30 30 Th LoarerGas balance and fuel retention – EU TF on PWI – 29 October 2007 Madrid AUG Wall areas and analysis methods inner heat shield upper divertor upper PSL lower PSL pump duct inner divertor roof baffle outer divertor ICRH limiter Analysis methods NRA D( 3 He,p) keV: D inventory in 2 µm keV: D inventory in 10 µm Marker stripes for RBS - Deposition of B, C (talk on ) SIMS Data for and Campaigns Carbon dominated machine

31 31 Th LoarerGas balance and fuel retention – EU TF on PWI – 29 October 2007 Madrid Deuterium retention in 2002–2003 Long-term D retention 3 – 4% of fuelling Majority on divertor tiles (50-60%), followed by remote areas (20%) RetentionFuelling from (B+C), assuming D/(B+C)=0.4 Gas balance (V Mertens 2003): 10 –20% Marginal agreement, taking error bars into account M Mayer et al, Nuc Fus 2007

32 32 Th LoarerGas balance and fuel retention – EU TF on PWI – 29 October 2007 Madrid Exposed for 2 campaigns 2003 – 2005 about 7000 plasma seconds Thin W-coating with 4 µm thickness using PVD 6A 6B 5 4 9A 9B 9C 1 low 1 up 2 3A 3B W C 10 M Mayer et al Surface temperature close to RT, with maximum of 500 K D/W = 20 – 30% at surface: trapping with C: 2–4×10 21 C/m 2 D/W = 0.01 – 0.1% in W-layer Tungsten machine Preliminary results Analysed tile for D inventory

33 33 Th LoarerGas balance and fuel retention – EU TF on PWI – 29 October 2007 Madrid Evaluation of the total amount of D retained in W D-inventory: 1.5×10 21 D/m 2 AUG wall area: 72 m 2 1×10 23 D-atoms = 0.3 g D-input in 2 campaigns: 160 g Retention with W-walls: < 0.2% of input (Retention with C-walls ~ 4% of input) M Mayer et al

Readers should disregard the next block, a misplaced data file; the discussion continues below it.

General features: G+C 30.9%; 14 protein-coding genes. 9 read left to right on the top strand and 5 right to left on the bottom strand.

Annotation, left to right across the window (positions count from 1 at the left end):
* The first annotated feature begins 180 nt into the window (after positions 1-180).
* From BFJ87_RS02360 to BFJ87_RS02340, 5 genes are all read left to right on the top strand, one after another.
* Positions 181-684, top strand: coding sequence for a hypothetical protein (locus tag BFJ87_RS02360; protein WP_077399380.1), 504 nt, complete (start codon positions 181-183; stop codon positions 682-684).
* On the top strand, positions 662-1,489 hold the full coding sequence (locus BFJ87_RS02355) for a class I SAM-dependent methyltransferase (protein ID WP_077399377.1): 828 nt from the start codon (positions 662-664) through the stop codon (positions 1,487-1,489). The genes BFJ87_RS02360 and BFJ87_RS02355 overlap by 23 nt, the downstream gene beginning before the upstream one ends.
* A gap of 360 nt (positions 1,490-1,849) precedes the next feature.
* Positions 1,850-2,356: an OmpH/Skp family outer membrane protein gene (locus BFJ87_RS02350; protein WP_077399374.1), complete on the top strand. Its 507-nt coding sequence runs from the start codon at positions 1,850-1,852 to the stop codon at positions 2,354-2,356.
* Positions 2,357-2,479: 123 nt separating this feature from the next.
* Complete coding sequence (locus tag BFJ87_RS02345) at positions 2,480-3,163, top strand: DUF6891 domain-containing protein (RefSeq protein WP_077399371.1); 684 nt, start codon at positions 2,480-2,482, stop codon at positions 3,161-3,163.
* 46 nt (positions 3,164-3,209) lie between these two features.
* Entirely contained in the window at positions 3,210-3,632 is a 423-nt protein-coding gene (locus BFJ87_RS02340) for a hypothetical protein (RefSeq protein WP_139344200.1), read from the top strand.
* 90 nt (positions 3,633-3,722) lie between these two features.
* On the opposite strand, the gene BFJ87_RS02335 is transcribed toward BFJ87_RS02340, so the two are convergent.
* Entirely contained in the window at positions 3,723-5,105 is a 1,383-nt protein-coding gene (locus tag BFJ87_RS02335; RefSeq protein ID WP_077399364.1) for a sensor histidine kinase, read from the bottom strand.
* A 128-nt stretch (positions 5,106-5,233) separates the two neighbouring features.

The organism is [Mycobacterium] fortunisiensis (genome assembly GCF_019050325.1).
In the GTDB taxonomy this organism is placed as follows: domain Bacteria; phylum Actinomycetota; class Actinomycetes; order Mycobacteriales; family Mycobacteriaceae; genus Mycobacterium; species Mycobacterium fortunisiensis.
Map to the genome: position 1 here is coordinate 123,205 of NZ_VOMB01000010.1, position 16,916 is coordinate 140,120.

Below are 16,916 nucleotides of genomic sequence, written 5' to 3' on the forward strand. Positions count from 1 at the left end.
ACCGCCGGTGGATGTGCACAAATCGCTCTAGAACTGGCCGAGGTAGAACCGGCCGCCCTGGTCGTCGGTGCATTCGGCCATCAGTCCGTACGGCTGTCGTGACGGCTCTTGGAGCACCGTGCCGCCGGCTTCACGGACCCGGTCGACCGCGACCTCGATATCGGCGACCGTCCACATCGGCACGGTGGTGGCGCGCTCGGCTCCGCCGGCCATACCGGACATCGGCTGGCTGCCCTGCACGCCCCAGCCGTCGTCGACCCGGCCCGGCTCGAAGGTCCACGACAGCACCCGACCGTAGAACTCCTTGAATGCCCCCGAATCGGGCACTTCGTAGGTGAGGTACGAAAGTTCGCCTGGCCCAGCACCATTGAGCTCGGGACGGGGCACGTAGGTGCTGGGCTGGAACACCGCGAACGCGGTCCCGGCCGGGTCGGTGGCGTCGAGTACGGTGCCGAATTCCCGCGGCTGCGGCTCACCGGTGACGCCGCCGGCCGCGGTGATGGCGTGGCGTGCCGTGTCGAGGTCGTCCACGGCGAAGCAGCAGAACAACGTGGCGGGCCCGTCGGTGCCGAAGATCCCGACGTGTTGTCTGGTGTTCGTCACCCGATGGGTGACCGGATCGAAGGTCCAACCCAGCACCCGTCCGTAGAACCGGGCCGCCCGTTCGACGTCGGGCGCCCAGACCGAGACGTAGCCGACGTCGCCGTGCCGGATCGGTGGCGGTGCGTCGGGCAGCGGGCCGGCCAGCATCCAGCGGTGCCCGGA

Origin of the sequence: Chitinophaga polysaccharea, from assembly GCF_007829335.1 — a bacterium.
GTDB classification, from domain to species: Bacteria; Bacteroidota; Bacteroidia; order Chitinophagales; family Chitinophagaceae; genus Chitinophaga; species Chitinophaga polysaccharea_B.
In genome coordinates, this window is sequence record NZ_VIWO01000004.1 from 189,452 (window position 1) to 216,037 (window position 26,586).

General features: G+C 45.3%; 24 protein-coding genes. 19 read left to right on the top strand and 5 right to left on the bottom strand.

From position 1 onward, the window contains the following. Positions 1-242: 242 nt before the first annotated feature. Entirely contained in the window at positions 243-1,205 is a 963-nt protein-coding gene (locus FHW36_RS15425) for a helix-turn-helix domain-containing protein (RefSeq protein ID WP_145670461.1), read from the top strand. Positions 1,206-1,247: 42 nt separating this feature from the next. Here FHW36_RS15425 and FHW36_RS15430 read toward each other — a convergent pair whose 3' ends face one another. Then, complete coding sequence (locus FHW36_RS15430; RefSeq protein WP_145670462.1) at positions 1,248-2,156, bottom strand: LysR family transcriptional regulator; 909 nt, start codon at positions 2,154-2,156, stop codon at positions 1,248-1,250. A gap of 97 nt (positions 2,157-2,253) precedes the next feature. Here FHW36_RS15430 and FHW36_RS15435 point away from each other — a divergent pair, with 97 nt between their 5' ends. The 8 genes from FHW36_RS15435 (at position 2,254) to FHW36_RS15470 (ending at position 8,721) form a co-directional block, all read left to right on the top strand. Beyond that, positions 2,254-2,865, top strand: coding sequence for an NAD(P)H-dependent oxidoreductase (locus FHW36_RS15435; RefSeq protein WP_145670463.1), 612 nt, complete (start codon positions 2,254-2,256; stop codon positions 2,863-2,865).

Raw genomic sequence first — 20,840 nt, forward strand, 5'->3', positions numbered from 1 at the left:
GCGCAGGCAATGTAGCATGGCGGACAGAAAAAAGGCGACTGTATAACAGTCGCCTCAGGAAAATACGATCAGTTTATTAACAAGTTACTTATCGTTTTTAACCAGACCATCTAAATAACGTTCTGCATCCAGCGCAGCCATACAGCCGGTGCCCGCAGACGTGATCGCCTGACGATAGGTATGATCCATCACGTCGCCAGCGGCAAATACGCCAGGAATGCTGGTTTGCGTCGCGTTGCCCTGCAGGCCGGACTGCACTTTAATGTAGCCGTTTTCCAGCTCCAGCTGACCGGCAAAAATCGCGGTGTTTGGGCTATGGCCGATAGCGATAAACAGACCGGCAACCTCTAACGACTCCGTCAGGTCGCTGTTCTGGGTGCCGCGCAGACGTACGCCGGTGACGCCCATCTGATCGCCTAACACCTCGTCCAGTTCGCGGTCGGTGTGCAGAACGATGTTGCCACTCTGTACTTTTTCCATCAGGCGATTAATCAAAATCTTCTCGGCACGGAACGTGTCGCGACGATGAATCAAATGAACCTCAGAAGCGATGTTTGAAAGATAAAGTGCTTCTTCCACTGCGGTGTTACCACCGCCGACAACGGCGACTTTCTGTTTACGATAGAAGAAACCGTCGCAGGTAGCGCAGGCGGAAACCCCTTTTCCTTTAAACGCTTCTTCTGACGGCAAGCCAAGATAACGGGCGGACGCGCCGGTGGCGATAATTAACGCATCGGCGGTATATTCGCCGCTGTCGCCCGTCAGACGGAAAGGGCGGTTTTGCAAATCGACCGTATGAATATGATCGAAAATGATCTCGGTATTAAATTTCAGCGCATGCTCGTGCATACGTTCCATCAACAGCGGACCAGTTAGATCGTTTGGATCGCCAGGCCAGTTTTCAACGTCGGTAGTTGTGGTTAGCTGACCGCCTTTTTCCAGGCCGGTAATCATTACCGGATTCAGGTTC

34 34 Th LoarerGas balance and fuel retention – EU TF on PWI – 29 October 2007 Madrid Summary & Comparison Gas balance-Post mortem - Post mortem analysis confirm that the long term retention in the PFCs is low. AUG (~4% in C, less in W), JET (~3-4%), TEXTOR and TS (DITS) ~8% - Post mortem analysis is representative of the averaged over a campaign of a small area (difficult for extrapolation: flakes in JET during DTE ): cumulative effects of thermal release (plasma ops.), GDC, disruptions, ….. (eg JET Averaged power with MkIIGB~4MW, and averaged fuel rate ~5x10 21 Ds -1 in 2007) - Retention in PFCs, mainly in the divertor (30% Outer leg/ 70% inner leg) - Retention in gaps always associated to carbon, typical length ~4mm Gas balance: Long term retention evaluated in the range 10-20% for carbon machine. Analysis generally carried out for plasma conditions different from averaged Retention increases with recycling (gas/NBI injection) and the ELMs (Type III to Type I) eg interesting pulse~5 times the average JET ~15-20MW, and fuel rate ~2.5x10 22 Ds -1 Long term recovery between pulses is negligible in the overall balance Gas balance or Post mortem analysis: Carbon leads to high retention Further results and experiments (main) - AUG: analysis of the retention in a full W machine answer to the question of C - Tore Supra: DITS project Where is the D trapped ? In the carbon structure ? - JET: Preparation of the ILW (no carbon), reference pulses to be quantify in Carbon - Complementary experiments of post mortem analysis